I have followed with much interest over the years the search for planets outside of our solar system. Dubbed exoplanets, or extrasolar planets, their numbers have skyrocketed in the past 5 to 10 years. I remember hearing about debates as a child about the existence of these entities. After the initial report of an exosolar planet in a highly respected journal, Nature, on October 6, 1995, the pace of discovery has quickened as various techniques for discovery have been tested and implemented and teams of planet-hunters have sprung up across our own world. The total number is now up to 416. One of the most unexpected results? Our solar system is, so far, the odd ball.
An excellent representation of most of them (373) can be seen in this National Geographic graphic. It’s charts like this that captured my imagination as a kid. I love seeing the most current concepts of a still-developing science. If you go look at it, don’t miss the sliding bar about 2/3 of the way down to see the full range of results.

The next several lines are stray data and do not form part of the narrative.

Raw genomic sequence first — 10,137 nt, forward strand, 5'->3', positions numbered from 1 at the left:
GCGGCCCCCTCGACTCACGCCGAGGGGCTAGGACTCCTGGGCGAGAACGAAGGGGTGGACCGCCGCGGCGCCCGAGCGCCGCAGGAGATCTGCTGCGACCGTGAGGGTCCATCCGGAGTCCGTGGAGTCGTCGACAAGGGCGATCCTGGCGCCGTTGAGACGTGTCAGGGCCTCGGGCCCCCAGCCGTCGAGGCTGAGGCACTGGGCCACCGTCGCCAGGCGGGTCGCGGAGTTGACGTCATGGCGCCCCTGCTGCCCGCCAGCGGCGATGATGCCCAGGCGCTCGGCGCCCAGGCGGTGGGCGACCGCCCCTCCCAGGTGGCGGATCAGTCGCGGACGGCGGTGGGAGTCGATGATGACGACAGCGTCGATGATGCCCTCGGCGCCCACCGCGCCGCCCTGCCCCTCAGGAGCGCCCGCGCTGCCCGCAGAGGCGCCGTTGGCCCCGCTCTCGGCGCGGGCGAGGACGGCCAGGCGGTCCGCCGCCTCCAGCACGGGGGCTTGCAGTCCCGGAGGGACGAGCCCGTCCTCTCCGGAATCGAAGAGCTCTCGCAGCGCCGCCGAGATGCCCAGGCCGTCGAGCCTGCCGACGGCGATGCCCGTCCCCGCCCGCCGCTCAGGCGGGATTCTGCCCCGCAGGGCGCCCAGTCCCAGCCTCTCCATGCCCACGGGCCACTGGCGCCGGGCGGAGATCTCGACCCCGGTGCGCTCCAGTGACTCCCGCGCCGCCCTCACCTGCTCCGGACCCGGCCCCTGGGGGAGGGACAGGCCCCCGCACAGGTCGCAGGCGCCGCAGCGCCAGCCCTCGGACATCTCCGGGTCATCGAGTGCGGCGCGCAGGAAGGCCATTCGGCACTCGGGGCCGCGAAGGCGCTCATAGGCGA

One goal of these searches is obviously a planet like Earth, which is capable of hosting life, or even civilizations on it. The closest thing yet has been found.
20 light years away, the planet currently known as Gliese 581c has been announced. I wish the American press would cover these discoveries like the British do. This article is well worth clicking to, just to see the graphics they have available. They include a conceptual image of the solar system in question, belonging to Gliese 581, a comparison of the new planet compared to Earth, and a conceptual image of the sky as seen from Gliese 581c.
Spectacular, all around.